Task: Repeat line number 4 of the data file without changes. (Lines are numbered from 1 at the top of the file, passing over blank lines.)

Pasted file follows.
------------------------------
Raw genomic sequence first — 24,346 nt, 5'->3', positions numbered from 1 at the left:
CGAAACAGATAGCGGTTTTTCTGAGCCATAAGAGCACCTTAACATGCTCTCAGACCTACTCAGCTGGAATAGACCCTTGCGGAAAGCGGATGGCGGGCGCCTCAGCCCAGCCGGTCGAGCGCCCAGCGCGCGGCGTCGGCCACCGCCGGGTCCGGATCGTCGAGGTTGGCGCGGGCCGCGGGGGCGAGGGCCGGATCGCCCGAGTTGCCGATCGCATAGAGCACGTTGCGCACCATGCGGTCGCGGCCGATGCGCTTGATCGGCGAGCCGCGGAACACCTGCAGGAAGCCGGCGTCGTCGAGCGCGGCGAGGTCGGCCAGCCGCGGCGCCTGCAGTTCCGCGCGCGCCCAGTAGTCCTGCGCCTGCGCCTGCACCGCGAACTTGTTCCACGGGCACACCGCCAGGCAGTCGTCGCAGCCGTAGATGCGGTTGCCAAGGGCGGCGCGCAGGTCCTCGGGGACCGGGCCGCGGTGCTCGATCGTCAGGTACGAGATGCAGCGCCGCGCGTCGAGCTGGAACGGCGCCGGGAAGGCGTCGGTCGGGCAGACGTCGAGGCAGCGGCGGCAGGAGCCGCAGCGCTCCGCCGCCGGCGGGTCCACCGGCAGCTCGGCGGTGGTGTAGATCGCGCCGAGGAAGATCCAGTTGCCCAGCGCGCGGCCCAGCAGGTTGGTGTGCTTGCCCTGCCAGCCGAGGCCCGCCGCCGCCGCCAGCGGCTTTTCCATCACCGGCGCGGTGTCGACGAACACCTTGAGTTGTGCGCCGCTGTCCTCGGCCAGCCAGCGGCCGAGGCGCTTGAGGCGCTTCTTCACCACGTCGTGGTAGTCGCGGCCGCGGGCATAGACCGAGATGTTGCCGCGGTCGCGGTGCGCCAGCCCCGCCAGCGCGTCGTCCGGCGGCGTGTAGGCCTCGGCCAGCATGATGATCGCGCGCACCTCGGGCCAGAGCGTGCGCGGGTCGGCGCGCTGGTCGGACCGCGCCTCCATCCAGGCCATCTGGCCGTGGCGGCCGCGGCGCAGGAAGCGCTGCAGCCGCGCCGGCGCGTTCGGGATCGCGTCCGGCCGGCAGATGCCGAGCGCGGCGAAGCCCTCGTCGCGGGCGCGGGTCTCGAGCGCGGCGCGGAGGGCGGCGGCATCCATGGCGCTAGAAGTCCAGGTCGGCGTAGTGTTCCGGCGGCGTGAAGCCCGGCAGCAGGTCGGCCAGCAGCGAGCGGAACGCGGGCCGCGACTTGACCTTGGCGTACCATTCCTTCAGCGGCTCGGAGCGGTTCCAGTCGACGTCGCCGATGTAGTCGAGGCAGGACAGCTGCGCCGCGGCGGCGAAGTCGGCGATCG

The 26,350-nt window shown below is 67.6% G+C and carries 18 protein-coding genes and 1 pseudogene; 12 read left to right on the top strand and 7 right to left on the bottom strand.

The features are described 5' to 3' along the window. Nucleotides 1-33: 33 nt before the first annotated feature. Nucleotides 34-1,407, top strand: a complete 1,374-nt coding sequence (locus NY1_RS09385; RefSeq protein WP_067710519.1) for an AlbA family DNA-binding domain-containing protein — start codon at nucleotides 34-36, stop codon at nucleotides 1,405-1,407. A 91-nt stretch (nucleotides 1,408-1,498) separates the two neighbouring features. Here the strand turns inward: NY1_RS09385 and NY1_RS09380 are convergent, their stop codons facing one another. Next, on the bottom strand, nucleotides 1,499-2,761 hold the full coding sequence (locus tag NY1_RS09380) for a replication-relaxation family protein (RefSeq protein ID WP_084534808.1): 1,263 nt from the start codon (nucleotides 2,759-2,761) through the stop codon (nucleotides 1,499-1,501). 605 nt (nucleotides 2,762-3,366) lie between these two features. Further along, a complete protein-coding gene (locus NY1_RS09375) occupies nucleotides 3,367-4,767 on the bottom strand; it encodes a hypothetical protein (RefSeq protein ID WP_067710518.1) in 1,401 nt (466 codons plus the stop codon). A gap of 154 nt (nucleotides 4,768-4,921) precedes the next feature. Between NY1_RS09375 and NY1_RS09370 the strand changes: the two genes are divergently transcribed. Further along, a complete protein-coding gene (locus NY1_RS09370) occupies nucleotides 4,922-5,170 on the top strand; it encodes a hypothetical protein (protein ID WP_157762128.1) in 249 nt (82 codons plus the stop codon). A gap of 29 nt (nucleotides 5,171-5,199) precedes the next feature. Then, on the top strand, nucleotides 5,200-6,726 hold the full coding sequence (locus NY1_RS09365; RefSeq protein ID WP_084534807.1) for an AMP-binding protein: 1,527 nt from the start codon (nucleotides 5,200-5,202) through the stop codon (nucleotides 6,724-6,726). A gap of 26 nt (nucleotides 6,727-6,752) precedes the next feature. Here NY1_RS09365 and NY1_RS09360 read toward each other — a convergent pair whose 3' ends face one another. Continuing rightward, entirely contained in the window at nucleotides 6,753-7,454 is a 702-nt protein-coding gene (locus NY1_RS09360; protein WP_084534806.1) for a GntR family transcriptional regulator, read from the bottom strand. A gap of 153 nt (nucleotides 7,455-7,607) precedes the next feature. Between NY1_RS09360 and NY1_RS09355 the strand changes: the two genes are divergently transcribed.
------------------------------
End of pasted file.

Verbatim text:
The features are described 5' to 3' along the window. Nucleotides 1-33: 33 nt before the first annotated feature. Nucleotides 34-1,407, top strand: a complete 1,374-nt coding sequence (locus NY1_RS09385; RefSeq protein WP_067710519.1) for an AlbA family DNA-binding domain-containing protein — start codon at nucleotides 34-36, stop codon at nucleotides 1,405-1,407. A 91-nt stretch (nucleotides 1,408-1,498) separates the two neighbouring features. Here the strand turns inward: NY1_RS09385 and NY1_RS09380 are convergent, their stop codons facing one another. Next, on the bottom strand, nucleotides 1,499-2,761 hold the full coding sequence (locus tag NY1_RS09380) for a replication-relaxation family protein (RefSeq protein ID WP_084534808.1): 1,263 nt from the start codon (nucleotides 2,759-2,761) through the stop codon (nucleotides 1,499-1,501). 605 nt (nucleotides 2,762-3,366) lie between these two features. Further along, a complete protein-coding gene (locus NY1_RS09375) occupies nucleotides 3,367-4,767 on the bottom strand; it encodes a hypothetical protein (RefSeq protein ID WP_067710518.1) in 1,401 nt (466 codons plus the stop codon). A gap of 154 nt (nucleotides 4,768-4,921) precedes the next feature. Between NY1_RS09375 and NY1_RS09370 the strand changes: the two genes are divergently transcribed. Further along, a complete protein-coding gene (locus NY1_RS09370) occupies nucleotides 4,922-5,170 on the top strand; it encodes a hypothetical protein (protein ID WP_157762128.1) in 249 nt (82 codons plus the stop codon). A gap of 29 nt (nucleotides 5,171-5,199) precedes the next feature. Then, on the top strand, nucleotides 5,200-6,726 hold the full coding sequence (locus NY1_RS09365; RefSeq protein ID WP_084534807.1) for an AMP-binding protein: 1,527 nt from the start codon (nucleotides 5,200-5,202) through the stop codon (nucleotides 6,724-6,726). A gap of 26 nt (nucleotides 6,727-6,752) precedes the next feature. Here NY1_RS09365 and NY1_RS09360 read toward each other — a convergent pair whose 3' ends face one another. Continuing rightward, entirely contained in the window at nucleotides 6,753-7,454 is a 702-nt protein-coding gene (locus NY1_RS09360; protein WP_084534806.1) for a GntR family transcriptional regulator, read from the bottom strand. A gap of 153 nt (nucleotides 7,455-7,607) precedes the next feature. Between NY1_RS09360 and NY1_RS09355 the strand changes: the two genes are divergently transcribed.